By Nicholas Worrell
Twenty years ago, Florida State Legislator, Representative Irving “Irv” Slosberg, lost his teenaged daughter, Dori, to a tragic car crash. Slosberg mourned and still mourns, in the particular manner known only to a parent who must bury a child.
But he also began the Dori Saves Lives Foundation. Since Dori’s crash, Irv has worked tirelessly to find effective ways to save lives and prevent injuries on our roads.
In the subsequent twenty years, he turned his family’s tragic loss into an ongoing effort to educate, legislate, and develop rigorous enforcement strategies that can make a difference. The Dori Saves Lives Foundation is collaborating across Florida to prevent people from driving distracted, fatigued, or impaired.
Dori Saves Lives is working to advance the education of the most vulnerable drivers, our youth. The foundation provides tools to driver educators, the frontline leaders responsible for transferring knowledge, skills, and attitudes to our young drivers.
Last week, NTSB Medical Officer Nicholas Webster and I had the opportunity to address more than 200 driver educators at the annual Dori Saves Lives Driver Education Conference. Like the NTSB, Dori Saves Lives is working to End Substance Impairment in Transportation. Doctor Webster joined a panel of legislators, states’ attorneys, and law enforcement professionals to discuss the current and potential future dangers of drugged driving.
Many in the audience were not aware of the hazards that a simple over-the-counter (OTC) cold medication poses to driver safety:
“A single dose of this medication,” said Dr. Webster “can impair us as much as a blood alcohol level of 0.100%.”
Dr. Webster went on to discuss the dangers that drivers impaired by synthetic cannabinoids pose to themselves and others on the road, pointing to the grim tragedy in Davis Oklahoma. Like OTC medicines, synthetic cannabinoids are often perfectly legal substances, and are not required to be tested for in commercial transportation.
Dr. Webster’s presentation provided educators with an improved understanding of these and other safety topics to pass on to their students.
The National Safety Council estimates an 8 percent increase in highway fatalities from 2014 to 2015, with substantial increases in some states – the largest year-over-year increase in nearly 50 years. South Carolina, Florida, and Georgia had increases in traffic fatalities ranging from 16 to 22 percent. This is a sharp uptick from a trend that had declined for many years and then leveled off.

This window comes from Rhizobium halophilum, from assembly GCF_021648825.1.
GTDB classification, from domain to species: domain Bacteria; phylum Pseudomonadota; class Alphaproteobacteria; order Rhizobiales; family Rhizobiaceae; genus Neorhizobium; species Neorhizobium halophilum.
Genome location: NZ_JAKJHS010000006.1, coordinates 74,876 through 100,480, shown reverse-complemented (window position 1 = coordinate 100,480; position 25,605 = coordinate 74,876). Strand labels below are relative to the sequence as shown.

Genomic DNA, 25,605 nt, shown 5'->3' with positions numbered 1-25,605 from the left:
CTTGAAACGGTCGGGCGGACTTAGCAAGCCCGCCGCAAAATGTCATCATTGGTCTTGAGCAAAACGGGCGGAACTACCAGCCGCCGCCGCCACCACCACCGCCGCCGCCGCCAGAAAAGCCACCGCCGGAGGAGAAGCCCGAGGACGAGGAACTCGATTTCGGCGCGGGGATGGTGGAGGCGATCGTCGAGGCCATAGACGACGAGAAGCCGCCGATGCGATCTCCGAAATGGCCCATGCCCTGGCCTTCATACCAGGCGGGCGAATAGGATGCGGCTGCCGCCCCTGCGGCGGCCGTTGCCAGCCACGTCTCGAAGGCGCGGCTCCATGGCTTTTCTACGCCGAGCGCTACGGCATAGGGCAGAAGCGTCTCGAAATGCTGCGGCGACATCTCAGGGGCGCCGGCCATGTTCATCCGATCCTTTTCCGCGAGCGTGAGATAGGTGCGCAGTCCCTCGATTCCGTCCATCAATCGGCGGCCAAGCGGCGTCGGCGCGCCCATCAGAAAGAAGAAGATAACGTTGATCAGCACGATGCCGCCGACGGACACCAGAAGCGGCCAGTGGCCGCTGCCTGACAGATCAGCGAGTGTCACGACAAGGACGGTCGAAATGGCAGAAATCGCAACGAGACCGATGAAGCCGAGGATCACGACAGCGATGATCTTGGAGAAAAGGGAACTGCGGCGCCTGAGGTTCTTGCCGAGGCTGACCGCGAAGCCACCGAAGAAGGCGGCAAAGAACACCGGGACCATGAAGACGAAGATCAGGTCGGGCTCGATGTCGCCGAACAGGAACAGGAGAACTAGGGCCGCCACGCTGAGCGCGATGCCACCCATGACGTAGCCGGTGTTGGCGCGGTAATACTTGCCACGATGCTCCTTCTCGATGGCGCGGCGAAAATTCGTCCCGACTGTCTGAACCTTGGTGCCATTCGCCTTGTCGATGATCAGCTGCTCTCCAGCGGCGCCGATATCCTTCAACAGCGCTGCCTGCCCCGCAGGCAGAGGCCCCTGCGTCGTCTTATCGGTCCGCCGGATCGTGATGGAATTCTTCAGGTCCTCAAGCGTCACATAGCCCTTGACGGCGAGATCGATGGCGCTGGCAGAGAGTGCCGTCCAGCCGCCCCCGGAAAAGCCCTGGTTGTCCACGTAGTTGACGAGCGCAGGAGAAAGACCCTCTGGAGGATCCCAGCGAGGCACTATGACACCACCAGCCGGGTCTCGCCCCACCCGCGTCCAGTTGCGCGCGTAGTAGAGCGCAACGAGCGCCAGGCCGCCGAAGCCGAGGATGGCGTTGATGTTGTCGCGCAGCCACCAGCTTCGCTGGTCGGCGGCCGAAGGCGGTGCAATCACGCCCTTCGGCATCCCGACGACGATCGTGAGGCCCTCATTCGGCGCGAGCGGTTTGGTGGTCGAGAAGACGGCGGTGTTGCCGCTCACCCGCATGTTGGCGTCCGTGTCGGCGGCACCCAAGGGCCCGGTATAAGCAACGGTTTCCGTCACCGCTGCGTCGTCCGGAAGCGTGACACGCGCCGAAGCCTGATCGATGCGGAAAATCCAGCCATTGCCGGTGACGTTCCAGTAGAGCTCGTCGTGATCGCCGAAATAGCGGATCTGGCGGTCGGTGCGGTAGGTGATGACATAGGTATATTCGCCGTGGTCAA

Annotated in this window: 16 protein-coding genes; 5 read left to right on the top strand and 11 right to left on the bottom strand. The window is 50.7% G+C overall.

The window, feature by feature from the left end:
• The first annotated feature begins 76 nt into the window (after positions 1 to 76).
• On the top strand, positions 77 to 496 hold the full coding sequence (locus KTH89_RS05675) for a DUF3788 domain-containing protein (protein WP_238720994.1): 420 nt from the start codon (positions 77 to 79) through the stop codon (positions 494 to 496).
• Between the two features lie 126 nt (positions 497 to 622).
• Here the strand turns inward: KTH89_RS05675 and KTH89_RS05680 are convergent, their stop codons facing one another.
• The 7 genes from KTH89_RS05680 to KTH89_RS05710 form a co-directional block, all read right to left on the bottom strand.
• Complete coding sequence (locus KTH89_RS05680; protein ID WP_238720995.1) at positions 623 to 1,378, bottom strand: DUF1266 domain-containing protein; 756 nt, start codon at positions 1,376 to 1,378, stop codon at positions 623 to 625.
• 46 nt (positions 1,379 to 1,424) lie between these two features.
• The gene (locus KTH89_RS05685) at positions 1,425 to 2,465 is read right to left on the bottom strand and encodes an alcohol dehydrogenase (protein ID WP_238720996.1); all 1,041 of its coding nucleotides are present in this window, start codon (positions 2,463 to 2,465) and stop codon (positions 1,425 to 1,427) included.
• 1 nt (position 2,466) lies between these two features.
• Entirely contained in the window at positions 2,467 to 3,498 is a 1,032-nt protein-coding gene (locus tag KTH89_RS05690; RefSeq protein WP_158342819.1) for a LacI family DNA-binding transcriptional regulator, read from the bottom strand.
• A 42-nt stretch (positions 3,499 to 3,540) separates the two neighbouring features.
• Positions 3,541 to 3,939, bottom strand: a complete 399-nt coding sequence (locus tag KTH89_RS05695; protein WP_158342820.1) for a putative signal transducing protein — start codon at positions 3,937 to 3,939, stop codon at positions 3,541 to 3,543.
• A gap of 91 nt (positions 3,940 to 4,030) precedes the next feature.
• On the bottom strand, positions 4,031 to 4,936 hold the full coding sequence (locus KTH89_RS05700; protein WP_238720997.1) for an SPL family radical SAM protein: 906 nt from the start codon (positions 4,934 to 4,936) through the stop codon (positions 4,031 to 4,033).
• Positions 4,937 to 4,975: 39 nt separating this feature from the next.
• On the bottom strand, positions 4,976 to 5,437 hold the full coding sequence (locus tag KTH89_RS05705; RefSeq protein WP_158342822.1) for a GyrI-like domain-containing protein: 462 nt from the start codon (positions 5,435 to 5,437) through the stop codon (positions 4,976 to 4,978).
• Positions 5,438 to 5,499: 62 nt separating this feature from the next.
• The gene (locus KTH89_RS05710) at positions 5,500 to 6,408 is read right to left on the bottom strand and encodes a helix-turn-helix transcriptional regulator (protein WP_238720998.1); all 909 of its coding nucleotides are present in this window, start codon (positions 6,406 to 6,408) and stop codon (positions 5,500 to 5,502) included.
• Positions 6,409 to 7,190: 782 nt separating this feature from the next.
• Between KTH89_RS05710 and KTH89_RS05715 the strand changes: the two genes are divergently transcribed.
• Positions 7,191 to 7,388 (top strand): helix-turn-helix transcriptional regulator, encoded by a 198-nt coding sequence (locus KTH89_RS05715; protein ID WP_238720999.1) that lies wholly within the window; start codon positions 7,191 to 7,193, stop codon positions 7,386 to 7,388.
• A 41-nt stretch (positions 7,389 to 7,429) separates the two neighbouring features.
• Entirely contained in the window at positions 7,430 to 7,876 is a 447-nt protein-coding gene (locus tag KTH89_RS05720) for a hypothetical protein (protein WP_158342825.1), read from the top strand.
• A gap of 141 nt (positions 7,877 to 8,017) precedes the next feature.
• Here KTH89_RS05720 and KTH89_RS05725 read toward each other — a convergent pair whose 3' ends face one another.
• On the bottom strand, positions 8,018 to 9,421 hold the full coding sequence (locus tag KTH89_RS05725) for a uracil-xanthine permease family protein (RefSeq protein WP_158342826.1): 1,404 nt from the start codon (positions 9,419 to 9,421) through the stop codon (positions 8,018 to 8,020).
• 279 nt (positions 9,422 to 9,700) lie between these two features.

The NTSB continuously advocates for recommendations that will result in saving lives. But we can only recommend, make the facts widely known, and hope that others – from grass-roots organizations to state legislatures to manufacturers – continue the work needed to make our roads safer. With thousands of our young people already dying on the roads each year, the recent uptick in the trend is especially distressing.
But Dori Saves Lives, and groups like it, are on the front lines of turning this distressing new trend around, particularly for our youngest, most vulnerable drivers. One important way to do so is to provide up-to-date information that driver educators can teach their students.
I helped kick off the conference by reading some headlines about crash deaths among young people in Florida. Each of those headlines is the beginning of a story, and each of those stories is an incomplete sketch of a young person’s life – or death.
Had Dori Slosberg lived, she might be raising young people of her own, and reading up on how to keep them safest when they get out on the road. But through the Dori Saves Lives Foundation, Irv Slosberg and many others are helping to prevent future tragedies among our youth. We want to thank Irv Slosberg for allowing us to share Dori’s memory. Like Irv, we think the best way to honor her life is to saves others’.
Nicholas Worrell is the Chief, Safety Advocacy Division